Shares of Income Investor recommendation Snap-on (NYSE:SNA) continue to trade near their 52-week high since a strong earnings report on April 28. After jumping nearly 10% after the earnings release, they currently trade around $41 and may still be worth a look, even after the recent run-up.

First, a recap. For the first quarter, sales were down 1% to $593.5 million, attributed to an unfavorable foreign currency exchange. But earnings came in well ahead of expectations as diluted EPS increased 19% to $0.37 quarter over quarter. The company attributed the strong results to cost reductions, since it was able to buy raw materials from lower-cost regions and sell products with higher profit margin. In terms of an outlook, no quantification of sales or earnings targets was mentioned, since the company does not offer earnings guidance.

In the longer term, sales have grown slowly but consistently for at least the past five years. Earnings growth has been somewhat steady, with some peak years such as 2000 and 2002 (since Snap-on is a bit more exposed to cyclical industries). Overall, on an annualized basis, both sales and earnings have grown approximately 7% over the past five years. Nothing to write home about, but steady nonetheless.

In terms of product mix, approximately 60% of sales stem from the Tool segment, which includes hand and power tools and related tool storage items. The Equipment segment makes up the remaining 40% and consists primarily of automotive equipment sold to mechanics, as well as other industrial diagnosis and service equipment. Overall, the majority of products are sold to vehicle service and the repair realm of industrial professionals. Clearly, there is a significant degree of cyclical automotive and industrial exposure to Snap-on's businesses.

With no other apparent pure-play competitors, Snap-on goes head-to-head with certain operating divisions of larger industrial firms such as Stanley Works (NYSE:SWK) and Danaher (NYSE:DHR), larger retailers such as Sears (NASDAQ:SHLD), and auto-supply retailers such as AutoZone (NYSE:AZO) or Pep Boys (NYSE:PBY). Overall, it appears that certain products can be purchased only from Snap-on, including certain specialized diagnostic automotive equipment, and its business model is unique -- dealer franchisees make visits directly to their auto mechanic clients.

One thing I really like is that cash flow from operations has been about double net income over at least the past three years. Capex levels have also been running below reported depreciation and amortization, so free cash flow has tended to outpace reported earnings. As such, returns on equity and capital have ranged from 10% to 20% and are currently running above the five-year average. Overall, it appears management is becoming increasingly efficient at driving profitability from existing operations.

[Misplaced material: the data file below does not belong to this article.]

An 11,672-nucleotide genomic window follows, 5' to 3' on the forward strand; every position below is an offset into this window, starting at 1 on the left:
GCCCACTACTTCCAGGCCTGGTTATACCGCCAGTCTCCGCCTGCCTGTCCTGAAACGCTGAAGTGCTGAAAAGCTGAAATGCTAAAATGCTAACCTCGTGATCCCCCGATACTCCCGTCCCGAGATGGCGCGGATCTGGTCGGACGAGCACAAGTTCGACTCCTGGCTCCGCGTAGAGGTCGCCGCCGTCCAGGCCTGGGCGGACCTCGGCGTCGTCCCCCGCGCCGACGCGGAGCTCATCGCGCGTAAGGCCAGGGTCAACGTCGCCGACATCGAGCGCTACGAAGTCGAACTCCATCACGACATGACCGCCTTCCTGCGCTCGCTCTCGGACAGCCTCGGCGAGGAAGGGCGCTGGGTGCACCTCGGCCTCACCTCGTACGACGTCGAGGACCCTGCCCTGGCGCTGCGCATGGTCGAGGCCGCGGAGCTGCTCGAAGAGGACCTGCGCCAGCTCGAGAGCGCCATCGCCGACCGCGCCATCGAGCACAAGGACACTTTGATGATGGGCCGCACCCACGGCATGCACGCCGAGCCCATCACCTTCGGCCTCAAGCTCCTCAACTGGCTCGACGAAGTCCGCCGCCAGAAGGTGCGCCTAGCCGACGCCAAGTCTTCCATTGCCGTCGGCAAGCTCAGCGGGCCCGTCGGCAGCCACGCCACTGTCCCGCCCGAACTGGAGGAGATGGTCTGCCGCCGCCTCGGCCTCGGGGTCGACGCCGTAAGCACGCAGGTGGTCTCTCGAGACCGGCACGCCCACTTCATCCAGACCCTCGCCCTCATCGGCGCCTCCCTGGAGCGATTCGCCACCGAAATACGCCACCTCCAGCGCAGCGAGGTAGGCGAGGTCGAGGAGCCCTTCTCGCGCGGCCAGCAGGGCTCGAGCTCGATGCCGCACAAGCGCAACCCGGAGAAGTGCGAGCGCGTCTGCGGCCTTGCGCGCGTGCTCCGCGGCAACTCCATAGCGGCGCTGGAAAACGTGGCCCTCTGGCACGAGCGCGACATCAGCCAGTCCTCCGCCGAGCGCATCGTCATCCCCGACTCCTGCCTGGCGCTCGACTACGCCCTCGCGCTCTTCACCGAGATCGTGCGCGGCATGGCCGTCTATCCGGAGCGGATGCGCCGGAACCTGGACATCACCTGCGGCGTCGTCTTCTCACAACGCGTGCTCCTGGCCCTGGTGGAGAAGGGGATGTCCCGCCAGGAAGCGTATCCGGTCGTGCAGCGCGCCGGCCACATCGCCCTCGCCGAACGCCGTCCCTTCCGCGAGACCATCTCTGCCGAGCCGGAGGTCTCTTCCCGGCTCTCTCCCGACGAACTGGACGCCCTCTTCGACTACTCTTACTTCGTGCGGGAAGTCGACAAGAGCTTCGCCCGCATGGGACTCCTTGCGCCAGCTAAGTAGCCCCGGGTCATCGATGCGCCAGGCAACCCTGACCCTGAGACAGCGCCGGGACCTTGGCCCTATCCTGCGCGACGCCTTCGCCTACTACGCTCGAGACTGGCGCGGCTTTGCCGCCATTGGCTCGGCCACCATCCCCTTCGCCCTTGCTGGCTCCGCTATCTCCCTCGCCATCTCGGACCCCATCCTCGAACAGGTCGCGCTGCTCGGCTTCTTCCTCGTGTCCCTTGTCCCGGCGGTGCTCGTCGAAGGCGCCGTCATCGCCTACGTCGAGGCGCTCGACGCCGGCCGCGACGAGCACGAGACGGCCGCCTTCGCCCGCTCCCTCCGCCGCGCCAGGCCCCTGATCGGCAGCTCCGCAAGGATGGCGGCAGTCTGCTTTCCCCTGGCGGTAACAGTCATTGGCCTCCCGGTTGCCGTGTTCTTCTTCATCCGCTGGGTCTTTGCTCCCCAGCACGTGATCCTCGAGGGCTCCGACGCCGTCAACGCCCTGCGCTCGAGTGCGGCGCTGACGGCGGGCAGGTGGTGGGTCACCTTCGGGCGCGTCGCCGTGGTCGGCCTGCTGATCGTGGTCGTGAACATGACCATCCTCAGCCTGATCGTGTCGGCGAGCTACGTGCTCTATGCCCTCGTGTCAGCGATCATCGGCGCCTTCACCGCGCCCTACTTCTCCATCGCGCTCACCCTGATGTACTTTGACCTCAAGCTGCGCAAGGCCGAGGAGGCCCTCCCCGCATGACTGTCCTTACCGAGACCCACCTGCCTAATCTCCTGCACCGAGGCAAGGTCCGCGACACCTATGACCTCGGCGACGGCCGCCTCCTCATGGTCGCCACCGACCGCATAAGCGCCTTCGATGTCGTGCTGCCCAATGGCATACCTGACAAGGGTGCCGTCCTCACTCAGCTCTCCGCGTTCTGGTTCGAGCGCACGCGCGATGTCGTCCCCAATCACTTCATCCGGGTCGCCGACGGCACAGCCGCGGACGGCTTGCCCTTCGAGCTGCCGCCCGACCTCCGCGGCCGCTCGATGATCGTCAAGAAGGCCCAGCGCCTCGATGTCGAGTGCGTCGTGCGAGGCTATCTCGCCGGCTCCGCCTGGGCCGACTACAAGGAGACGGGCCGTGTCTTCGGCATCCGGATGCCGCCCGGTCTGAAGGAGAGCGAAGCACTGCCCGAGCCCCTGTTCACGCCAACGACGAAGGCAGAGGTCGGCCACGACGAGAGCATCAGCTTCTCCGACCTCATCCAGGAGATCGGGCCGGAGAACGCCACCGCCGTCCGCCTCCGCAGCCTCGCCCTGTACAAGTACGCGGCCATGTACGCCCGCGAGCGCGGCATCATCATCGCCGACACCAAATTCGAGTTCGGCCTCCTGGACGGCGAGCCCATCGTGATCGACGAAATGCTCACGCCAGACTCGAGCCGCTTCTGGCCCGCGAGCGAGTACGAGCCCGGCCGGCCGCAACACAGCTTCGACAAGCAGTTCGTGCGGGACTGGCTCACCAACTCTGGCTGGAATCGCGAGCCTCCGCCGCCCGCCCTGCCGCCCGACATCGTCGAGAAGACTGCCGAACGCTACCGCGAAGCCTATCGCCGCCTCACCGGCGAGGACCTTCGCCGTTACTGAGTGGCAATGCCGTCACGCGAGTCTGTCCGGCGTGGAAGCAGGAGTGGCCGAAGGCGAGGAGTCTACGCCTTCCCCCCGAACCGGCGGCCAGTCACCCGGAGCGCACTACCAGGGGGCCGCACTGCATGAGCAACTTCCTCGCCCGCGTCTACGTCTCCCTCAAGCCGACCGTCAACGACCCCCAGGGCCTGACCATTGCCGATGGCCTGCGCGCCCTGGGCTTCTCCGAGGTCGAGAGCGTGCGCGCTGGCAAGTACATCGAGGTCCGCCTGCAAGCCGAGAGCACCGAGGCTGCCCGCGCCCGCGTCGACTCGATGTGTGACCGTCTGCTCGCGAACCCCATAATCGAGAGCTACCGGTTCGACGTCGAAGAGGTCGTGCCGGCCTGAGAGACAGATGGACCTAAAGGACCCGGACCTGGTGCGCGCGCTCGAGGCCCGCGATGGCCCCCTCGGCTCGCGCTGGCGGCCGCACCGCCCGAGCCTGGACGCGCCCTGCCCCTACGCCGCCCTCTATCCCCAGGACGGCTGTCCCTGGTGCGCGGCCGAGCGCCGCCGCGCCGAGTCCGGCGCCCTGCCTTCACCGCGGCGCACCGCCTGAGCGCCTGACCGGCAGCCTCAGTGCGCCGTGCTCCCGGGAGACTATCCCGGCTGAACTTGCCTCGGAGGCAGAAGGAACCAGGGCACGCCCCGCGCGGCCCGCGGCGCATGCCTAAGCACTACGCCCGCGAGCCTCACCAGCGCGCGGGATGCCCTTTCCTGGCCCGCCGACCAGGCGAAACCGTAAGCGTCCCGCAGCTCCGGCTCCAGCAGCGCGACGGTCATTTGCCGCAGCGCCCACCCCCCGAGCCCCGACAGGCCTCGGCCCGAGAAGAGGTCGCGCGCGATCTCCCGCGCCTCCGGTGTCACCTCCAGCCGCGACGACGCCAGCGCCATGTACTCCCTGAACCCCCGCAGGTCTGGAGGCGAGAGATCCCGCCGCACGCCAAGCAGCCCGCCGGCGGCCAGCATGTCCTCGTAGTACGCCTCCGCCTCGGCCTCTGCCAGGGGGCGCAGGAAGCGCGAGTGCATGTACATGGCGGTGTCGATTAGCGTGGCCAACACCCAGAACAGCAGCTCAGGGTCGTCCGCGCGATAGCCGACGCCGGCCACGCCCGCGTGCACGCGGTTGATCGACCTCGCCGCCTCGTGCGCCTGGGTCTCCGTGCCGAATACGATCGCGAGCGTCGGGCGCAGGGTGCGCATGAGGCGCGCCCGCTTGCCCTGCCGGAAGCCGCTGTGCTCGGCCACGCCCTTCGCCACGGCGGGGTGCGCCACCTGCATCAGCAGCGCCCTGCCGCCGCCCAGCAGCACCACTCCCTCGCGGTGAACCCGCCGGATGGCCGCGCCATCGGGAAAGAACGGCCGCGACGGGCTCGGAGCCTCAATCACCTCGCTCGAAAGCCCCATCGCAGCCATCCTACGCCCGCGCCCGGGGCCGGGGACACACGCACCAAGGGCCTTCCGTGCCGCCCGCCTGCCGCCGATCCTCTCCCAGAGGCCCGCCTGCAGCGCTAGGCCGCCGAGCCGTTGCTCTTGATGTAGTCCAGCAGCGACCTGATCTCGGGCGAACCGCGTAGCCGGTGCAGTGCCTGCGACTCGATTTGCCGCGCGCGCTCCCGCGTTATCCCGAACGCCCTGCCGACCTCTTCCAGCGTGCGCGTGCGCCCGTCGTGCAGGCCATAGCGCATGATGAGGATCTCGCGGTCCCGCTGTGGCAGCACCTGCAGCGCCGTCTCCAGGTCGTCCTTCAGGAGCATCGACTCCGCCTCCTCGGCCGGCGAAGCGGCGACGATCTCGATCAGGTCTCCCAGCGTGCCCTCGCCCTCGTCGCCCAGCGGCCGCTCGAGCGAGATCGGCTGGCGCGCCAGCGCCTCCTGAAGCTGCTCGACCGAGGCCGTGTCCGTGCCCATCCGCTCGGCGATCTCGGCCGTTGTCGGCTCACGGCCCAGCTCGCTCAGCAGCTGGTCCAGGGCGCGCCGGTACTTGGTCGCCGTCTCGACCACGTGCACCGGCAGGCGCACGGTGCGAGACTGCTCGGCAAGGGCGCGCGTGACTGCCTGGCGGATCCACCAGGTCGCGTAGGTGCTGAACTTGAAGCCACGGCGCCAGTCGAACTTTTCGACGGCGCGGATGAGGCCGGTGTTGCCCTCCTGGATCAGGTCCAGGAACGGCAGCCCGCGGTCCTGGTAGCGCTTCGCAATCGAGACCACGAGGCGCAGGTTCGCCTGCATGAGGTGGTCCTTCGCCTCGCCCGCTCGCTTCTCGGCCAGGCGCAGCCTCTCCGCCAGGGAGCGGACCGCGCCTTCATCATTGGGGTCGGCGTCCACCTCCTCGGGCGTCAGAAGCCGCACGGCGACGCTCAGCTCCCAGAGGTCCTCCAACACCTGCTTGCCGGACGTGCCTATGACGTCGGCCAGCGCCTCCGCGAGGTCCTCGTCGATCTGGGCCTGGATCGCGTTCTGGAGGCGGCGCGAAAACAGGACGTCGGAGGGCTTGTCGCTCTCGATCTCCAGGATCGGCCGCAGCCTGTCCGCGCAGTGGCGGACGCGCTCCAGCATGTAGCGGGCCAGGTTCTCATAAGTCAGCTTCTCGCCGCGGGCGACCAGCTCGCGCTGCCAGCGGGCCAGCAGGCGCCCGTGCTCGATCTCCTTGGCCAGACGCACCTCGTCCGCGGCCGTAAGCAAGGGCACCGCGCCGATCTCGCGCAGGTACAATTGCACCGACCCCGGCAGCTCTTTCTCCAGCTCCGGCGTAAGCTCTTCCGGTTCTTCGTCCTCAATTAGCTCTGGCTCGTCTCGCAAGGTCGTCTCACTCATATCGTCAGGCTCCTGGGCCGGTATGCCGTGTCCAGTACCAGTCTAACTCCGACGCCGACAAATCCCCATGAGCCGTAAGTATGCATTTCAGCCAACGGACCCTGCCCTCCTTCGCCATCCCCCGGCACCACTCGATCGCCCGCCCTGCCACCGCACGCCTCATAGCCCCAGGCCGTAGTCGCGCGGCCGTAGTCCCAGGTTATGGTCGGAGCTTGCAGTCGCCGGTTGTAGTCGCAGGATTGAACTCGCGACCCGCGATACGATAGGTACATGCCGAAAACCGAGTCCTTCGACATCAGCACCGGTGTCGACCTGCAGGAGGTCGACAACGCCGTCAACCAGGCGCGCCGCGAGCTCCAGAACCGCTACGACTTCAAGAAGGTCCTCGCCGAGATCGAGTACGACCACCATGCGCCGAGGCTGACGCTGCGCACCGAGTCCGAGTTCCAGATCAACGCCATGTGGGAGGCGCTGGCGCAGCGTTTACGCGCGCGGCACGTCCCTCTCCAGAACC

Additionally, debt levels are quite low, with an overall debt-to-capital-ratio of just less than 17% for the most recent quarter. And the company repaid $100 million in long-term debt in October 2005 (as detailed in the most recent 10-K filing) with cash on hand.

Let's investigate what the market expects in terms of growth, or the implied growth rate baked in the stock. As I mentioned above, free cash flow has been greater than net income for the past three years; for full year 2005 I calculate it at $3.13 per share, or almost double reported diluted EPS of $1.59. Using free cash flow, a discount rate of 13%, and a terminal growth rate of 3%, I estimate that the market expects Snap-on to grow 6.6% over the next ten years. This is about the same as historical growth over the past five years, and does not appear overly aggressive.

In summary, Snap-on is a well-managed, conservatively run company. Growth prospects are not overly compelling, and it operates in cyclical industries, but I believe the valuation is much more reasonable than the 20 times forward P/E multiple listed, since free cash flow is greater than net income levels. Be on the lookout for outperformance if management finds a way to grow closer to 10% annually going forward, or if the next economic downturn is relatively benign.

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Fool contributor Ryan Fuhrmann has no financial interest in any shares mentioned. Feel free to email him with feedback or to discuss the company further.